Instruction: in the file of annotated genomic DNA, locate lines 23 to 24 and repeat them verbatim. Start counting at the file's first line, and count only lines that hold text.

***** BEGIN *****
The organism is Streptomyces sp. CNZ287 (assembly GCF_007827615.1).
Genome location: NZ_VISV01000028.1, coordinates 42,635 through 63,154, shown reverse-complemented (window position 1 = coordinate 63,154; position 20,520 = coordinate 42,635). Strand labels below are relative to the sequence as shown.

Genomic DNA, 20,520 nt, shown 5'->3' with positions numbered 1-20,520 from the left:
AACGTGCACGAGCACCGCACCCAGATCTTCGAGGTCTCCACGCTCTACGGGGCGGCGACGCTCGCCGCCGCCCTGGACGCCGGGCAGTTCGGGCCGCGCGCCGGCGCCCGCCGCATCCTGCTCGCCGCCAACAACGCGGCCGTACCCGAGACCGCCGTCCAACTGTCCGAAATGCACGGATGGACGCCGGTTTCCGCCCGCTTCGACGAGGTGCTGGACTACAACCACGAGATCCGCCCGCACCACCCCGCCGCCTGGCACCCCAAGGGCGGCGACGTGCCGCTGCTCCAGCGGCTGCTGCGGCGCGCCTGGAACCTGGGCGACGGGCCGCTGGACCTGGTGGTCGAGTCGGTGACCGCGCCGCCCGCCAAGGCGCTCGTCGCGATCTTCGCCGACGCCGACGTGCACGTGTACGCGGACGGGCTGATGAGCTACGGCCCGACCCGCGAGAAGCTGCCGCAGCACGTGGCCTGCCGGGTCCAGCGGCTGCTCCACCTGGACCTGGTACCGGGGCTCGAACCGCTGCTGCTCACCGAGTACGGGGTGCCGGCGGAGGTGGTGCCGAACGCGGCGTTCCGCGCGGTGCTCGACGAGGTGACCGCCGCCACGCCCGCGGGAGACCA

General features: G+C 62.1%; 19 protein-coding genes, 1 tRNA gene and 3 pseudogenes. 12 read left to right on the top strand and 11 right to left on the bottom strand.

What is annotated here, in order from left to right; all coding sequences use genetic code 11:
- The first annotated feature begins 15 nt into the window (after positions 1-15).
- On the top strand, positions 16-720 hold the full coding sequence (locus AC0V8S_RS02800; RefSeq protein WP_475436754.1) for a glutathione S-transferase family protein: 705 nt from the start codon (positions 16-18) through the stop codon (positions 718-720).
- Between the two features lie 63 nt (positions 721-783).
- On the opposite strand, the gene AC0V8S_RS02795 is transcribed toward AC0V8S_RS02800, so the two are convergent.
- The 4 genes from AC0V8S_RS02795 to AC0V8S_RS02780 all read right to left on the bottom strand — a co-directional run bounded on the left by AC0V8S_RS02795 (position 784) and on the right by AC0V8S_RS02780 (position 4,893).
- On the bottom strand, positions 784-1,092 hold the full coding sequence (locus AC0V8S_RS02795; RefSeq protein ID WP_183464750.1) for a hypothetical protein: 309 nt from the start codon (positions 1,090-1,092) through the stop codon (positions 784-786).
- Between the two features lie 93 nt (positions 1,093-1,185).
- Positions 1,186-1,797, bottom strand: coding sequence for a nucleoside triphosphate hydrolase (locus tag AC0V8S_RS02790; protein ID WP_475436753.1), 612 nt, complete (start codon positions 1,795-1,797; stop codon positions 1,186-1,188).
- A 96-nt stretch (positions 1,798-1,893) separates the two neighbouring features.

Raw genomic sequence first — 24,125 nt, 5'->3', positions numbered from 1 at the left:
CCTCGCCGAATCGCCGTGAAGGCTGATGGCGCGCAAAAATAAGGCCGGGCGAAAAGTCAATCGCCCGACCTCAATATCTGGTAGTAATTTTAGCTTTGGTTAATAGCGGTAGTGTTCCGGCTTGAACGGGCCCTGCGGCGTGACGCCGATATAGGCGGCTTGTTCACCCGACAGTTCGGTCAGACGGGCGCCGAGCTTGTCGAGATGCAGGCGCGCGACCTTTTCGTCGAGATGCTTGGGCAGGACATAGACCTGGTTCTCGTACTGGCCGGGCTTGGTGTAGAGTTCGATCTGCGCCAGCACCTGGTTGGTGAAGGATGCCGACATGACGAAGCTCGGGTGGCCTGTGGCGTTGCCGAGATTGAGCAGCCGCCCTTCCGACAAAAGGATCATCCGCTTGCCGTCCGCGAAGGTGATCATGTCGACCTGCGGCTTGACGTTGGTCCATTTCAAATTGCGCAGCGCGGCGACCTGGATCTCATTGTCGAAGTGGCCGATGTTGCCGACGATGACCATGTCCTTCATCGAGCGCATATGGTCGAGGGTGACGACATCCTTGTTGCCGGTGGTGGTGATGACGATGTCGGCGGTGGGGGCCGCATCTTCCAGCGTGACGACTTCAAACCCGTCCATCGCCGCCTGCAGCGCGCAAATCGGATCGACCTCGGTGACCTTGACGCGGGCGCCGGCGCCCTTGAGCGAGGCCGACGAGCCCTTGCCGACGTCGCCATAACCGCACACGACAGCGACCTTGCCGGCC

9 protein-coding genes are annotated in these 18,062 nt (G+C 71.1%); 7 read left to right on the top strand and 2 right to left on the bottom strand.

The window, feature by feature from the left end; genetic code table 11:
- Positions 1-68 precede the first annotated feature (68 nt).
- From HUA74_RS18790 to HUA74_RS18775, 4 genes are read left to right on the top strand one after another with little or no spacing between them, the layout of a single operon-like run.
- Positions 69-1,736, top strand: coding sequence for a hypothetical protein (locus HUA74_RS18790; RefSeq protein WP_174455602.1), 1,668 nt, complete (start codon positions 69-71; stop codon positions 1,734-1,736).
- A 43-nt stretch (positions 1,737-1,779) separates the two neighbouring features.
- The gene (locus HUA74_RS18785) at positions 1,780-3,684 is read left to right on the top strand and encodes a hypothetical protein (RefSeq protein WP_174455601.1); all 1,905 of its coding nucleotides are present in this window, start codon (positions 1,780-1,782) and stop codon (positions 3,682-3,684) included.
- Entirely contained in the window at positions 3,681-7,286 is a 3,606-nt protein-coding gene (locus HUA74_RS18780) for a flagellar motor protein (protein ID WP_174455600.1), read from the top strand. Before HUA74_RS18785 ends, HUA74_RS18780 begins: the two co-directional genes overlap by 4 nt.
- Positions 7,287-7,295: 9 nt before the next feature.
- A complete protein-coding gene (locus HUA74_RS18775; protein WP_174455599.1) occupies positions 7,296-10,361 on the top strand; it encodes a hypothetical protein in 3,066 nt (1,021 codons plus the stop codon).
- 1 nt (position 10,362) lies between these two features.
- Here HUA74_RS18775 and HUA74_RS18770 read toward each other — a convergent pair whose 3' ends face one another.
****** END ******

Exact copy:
- A 43-nt stretch (positions 1,737-1,779) separates the two neighbouring features.
- The gene (locus HUA74_RS18785) at positions 1,780-3,684 is read left to right on the top strand and encodes a hypothetical protein (RefSeq protein WP_174455601.1); all 1,905 of its coding nucleotides are present in this window, start codon (positions 1,780-1,782) and stop codon (positions 3,682-3,684) included.